How was my First experience of seeing the Northern Lights

(Original photo – Sep 2019)

In September 2019, my dream to see the Northern lights was fulfilled while I was in Iceland for a nine day trip.

For those who do not know, the Northern lights (or aurora) is a “rare” phenomenon caused by electronically charged particles, that upon striking the atmosphere, release light. Unless, you are staying somewhere near the poles, it is highly unlikely that you can spot the Northern lights. There are in fact, some camping expeditions that take you for a week long trip (heavy on pockets) to witness this phenomenon.

So, back in Sep when we were in Iceland, I felt really lucky to see these on just the second day of our trip. Since, it was such an event in my life, I will tell you what went behind the scenes of my first experience to see the Northern Lights.

Before it happened, we needed a Camera

Until the day we planned a trip to Iceland, we relied on our iPhone cameras for our trip photos. It was a handy way to take good pictures that always sufficed for our family albums. But this had to change. If there was even a slightest possibility to see auroras in our trip, we needed a camera that could capture this event.

Our phone camera wasn’t smart enough to capture light movements in the sky. So, after reading umpteen blogs about what camera suits our need, we ended up buying Sony A6000 (that wasn’t cheap!).

I remember the first day, I handled this camera with its tripod stand and how stupid I felt. I couldn’t capture anything better than what my iPhone already did and I wondered if I was even worthy of buying a professional camera. So, I spent the whole next week trying to learn how to operate the camera, what is meant by shutter speed, what is the aperture, etc etc- basically all that was needed to understand the required setting for capturing the Northern Lights.

Just a day before our trip, I figured it all out. I read a wonderful post on how to capture aurora and saved those exact settings on my camera. I put it on my favourites list.

We were finally camera ready for our trip.

On the Night of the Main Event

Since, Northern lights is a scarce occurrence, you have to track them like you track weather. We downloaded a few apps that gave this forecast information. There was even an index associated with the probability of viewing aurora. It ranged on a scale of 0 to 9, with 9 being the highest possibility of the event.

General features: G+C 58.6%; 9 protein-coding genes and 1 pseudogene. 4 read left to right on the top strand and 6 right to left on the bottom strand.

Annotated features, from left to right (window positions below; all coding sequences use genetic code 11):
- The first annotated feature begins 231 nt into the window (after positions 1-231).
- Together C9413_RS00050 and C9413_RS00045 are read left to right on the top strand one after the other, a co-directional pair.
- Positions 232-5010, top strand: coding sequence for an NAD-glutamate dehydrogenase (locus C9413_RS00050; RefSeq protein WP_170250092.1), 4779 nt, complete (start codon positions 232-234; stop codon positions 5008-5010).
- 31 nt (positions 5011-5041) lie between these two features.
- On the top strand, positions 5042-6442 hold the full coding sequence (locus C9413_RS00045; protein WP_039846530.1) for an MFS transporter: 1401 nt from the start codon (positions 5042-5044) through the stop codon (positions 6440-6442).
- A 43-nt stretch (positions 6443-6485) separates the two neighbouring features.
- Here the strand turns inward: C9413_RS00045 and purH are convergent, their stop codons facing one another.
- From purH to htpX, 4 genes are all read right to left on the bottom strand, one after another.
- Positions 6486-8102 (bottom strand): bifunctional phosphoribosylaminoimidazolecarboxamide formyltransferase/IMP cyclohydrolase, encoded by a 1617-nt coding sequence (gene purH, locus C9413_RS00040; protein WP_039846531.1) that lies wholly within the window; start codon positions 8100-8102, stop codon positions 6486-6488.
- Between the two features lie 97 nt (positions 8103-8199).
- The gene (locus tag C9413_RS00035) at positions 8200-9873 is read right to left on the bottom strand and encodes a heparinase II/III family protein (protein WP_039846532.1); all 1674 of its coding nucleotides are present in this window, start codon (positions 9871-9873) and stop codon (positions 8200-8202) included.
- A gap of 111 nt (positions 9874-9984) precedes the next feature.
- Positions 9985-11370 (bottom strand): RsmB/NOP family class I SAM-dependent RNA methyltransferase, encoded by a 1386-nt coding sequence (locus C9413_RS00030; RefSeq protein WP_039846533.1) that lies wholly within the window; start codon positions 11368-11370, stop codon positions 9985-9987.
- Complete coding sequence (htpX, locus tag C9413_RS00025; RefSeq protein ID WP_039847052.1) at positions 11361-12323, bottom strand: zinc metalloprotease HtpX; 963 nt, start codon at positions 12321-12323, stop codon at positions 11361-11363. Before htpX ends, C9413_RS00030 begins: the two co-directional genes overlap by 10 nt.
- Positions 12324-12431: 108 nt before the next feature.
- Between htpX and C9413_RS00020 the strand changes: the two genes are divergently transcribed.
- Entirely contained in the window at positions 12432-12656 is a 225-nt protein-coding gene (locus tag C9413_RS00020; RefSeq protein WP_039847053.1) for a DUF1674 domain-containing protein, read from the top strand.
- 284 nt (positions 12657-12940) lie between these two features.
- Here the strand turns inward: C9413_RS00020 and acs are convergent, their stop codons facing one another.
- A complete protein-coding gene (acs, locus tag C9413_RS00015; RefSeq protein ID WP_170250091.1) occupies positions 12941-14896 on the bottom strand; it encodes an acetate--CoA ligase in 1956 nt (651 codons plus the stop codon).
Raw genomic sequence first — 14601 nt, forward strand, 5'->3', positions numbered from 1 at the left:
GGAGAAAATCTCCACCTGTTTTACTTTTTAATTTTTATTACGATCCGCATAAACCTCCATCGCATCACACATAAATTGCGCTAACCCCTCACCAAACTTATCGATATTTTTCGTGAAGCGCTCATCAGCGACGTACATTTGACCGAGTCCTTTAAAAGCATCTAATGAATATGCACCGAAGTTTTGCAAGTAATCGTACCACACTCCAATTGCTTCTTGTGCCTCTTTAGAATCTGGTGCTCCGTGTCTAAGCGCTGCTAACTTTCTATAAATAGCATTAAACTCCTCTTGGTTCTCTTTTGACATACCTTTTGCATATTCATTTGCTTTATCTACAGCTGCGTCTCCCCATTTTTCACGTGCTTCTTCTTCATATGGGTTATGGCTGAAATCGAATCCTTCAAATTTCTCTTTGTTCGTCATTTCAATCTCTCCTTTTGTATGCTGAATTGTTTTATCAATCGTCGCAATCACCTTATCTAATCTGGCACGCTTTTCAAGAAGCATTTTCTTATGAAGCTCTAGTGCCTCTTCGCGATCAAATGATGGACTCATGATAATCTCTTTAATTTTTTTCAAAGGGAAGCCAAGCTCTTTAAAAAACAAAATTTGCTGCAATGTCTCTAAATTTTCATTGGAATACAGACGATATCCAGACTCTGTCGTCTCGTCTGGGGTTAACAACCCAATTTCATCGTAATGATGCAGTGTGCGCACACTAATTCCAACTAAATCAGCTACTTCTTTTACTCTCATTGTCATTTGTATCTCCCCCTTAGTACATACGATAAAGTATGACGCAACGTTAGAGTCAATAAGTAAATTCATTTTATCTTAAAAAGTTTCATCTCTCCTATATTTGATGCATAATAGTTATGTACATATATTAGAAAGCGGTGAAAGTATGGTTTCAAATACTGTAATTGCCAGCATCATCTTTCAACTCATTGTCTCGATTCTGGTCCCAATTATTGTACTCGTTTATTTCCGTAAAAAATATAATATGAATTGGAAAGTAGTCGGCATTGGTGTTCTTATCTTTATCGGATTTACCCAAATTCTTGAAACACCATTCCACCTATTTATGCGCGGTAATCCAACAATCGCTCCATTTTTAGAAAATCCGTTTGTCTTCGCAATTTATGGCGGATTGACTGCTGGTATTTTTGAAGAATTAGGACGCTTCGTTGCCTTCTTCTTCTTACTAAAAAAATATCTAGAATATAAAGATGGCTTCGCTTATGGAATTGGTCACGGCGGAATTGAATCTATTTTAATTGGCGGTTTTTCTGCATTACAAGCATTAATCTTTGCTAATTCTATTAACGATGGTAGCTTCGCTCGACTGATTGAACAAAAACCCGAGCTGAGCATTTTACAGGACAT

That night, the index was close to 7 and the predicted time of occasion was 12:30 am.

I remember being super sleepy after the day long trek. I thought 7 being less than 9, nothing might happen. So, I went to the bed in my cozy pyjama. My spouse of course was much more hopeful and he stayed awake.

At 12:15 am that night, he shook me up. He shrieked excitedly, asked me to wake up and come outside. He explained that he saw some weird activity in the sky. It was a whitish moving wave. I couldn’t believe it was really happening. My first thought was – “what a pity it would be, if I were to miss the northern lights coz I am sleeping”. And with that fear in my mind, I woke up instantaneously.

I was quick on my feet. Ready in a minute, in my pyjamas & cold jacket, I ran outside the cottage. My spouse carried the camera & tripod in his hand. We stood and watched the sky together. Northern lights were about to happen.

Take the photos before it goes away

What seemed like white waves in the sky, slowly turned greenish. What started as a small patch turned to spread across the sky. We saw gently moving greenish waves in the sky and all the stars shined through it. The sky was filled with shades of green and it was so beautiful. I bent down with the tripod and camera and clicked the first picture. Strangely, it turned out great. My saved setting was a savior.

A couple stood next to us trying to fixate their camera. They seemed like experts to me because of their camera (which was much heavier than ours) and a full length tripod. We were very surprised when they asked us to share our settings. They were struggling to capture northern lights on their own and were very impressed by our first picture. Reluctantly, I shared a few of our settings and left out a tip – the aperture position. A moment later, another couple approached us for our settings and I quickly mumbled something, feeling guilty at the same time.

Eventually, they both figured out the whole thing as they sat next to each other and started their own photo clicking spree. πŸ˜€ In hindsight, I can see now, how childish my attempt was to preserve the knowledge I gained from one week of my camera struggle. πŸ˜› I swear, I am not that person anymore.

The aurora lasted for around 30 mins and I kept thinking – This is the best thing I would ever see in my life. It indeed was! We clicked many photos, all capturing our silhouettes. Coz, yeah! you can’t capture your face when your camera is set for Northern lights. (technically speaking)

I really wish I can see the aurora once more in this lifetime. Next time, with the index of 9. I hope we can plan another trip to Iceland, maybe in winter – when every night has the Northern lights.

Β© Copyright 2020. Megha Gupta. All rights reserved.